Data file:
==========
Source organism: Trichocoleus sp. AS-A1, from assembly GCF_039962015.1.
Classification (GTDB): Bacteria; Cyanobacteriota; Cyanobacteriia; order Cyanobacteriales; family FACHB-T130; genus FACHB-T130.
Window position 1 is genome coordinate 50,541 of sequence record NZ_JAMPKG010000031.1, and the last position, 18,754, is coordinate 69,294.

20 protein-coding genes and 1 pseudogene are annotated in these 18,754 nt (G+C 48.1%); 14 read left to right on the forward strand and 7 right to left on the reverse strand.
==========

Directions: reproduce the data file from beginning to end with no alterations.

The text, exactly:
Source organism: Trichocoleus sp. AS-A1, from assembly GCF_039962015.1.
Classification (GTDB): Bacteria; Cyanobacteriota; Cyanobacteriia; order Cyanobacteriales; family FACHB-T130; genus FACHB-T130.
Window position 1 is genome coordinate 50,541 of sequence record NZ_JAMPKG010000031.1, and the last position, 18,754, is coordinate 69,294.

20 protein-coding genes and 1 pseudogene are annotated in these 18,754 nt (G+C 48.1%); 14 read left to right on the forward strand and 7 right to left on the reverse strand.